By no means wishing to get into a fight with you over this Alice but - and with respect - you can't guarantee this at all. You quite rightly point out that I generalized above (apologies: I should have made clear that this is my perception of the fandom that I read and interact with online) but you're generalizing here too. This also is a perception you have formed from the responses you generally get here and from a few fans you met at the NJ con. I think it's quite interesting that at one of Misha Collins' panels at Asylum he (apparently) said the Show's creators are aware the finale wasn't popular with the fans. I say apparently but I've seen it reported in several places and since you brought up your experiences at NJ I hope you won't mind me raising this here...
muse
# muse 2010-07-12 14:36
Just to add, I believe those numbers include same-day DVR stats.
Anne J
# Anne J 2010-07-12 14:44
To Muse:

I'm actually quite shocked by those figures, I had no idea ratings had dropped that far though to be honest I'm not surprised given (IMO) the poor quality overall of season 5. It will be interesting to see how it performs in DVD sales - I believe season 4 did better than any previous season, which would seem to reflect its quality and ratings...

I really hope those figures pick up for season 6 since I would love to keep watching the show and would love to see a season 7 - dependent of course on the points I made upthread.
muse
# muse 2010-07-12 15:33
I agree Alice, which is why I said that the ratings drop could be for any number of reasons. However, I still maintain that anecdotal evidence from convention-goer s, who are arguably the most invested and therefore least likely to be critical, is no more reliable or telling than any of the other ways in which people gage fan reactions, including message boards and ratings.

Bottomline is that any of these things can be spun any way a person sees fit depending on their own biases. If you disliked the direction that season 5 took and felt that Dean was diminished, then you give more weight to declining ratings and negative online feedback. If you loved Swan Song and prefer a more Sam-focused show, then it's naturally easy to dismiss the more negative interpretations .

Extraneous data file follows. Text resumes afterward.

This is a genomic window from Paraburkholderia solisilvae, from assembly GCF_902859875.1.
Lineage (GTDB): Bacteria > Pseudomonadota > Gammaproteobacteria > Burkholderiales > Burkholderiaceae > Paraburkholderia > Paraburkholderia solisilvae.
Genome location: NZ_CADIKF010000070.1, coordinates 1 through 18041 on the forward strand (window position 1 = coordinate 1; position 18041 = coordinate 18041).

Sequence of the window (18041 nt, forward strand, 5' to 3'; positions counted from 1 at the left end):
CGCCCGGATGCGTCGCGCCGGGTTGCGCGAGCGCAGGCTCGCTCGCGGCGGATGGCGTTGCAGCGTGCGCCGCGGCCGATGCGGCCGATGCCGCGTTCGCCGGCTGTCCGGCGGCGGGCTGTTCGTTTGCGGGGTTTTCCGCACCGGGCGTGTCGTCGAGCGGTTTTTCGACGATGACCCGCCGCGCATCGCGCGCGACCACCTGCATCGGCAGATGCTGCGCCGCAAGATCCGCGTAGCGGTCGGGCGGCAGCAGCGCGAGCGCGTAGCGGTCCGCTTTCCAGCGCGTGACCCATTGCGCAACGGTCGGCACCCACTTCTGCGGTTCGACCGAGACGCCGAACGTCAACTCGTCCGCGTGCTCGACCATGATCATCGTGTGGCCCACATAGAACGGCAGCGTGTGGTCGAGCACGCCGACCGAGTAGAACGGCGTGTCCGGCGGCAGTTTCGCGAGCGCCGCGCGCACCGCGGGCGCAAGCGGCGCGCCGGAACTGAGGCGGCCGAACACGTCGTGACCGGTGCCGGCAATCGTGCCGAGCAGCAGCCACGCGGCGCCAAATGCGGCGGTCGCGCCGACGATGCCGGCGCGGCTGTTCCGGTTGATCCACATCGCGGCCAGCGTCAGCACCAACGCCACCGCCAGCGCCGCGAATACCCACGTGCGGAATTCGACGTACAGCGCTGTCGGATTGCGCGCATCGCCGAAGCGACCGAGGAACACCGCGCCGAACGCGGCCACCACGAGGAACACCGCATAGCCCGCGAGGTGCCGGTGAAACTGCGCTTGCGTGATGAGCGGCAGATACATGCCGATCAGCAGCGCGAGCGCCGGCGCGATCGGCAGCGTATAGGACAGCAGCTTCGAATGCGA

In the end, only the networks and TPTB know how much weight they give to any of these opinions and ultimately successful they felt season 5 was.
Anne J
# Anne J 2010-07-12 15:59
"In the end, only the networks and TPTB know how much weight they give to any of these opinions"

Good point. I'd be interested in how much weight the Show's creators give to professional critics such as Matt Roushh who (I assume) have no inbuilt bias based on a preference for one or other brother, who were generally dissatisfied with the finale and who reach a much wider audience.

I can't believe they ignore negative fan feedback - after all there is a lot of evidence that season 5 directly addressed some fans' misgivings about certain aspects of season 4. I'm sure I've read that Dean's inclusion in the mytharc in the first place was due to fan dissatisfaction with his sidekick role and in response to Dean/JA's rocketing popularity... which surely was gauged via that ongoing fan feedback. They must be aware they are going to have to pull something out of their hats for Dean or lose more viewers - so here's hoping they do that.
ARIS3
# ARIS3 2010-07-12 20:49
Some general comments about some comments here...
1.It is very annoying seeing some that didn't like the finale, claiming that the finale was bad and that's a fact... Personal opinion has nothing to do with facts.
2.It is annoying seeing people who didn't like the finale claiming that the huge majority of fans didn't like it... It depends on the sites you visit. For example, I'm sure that on TWOP boards a 90% of the fans hated the finale, but I know that this board is one of the worst -if not the worst- anti-Sam boards...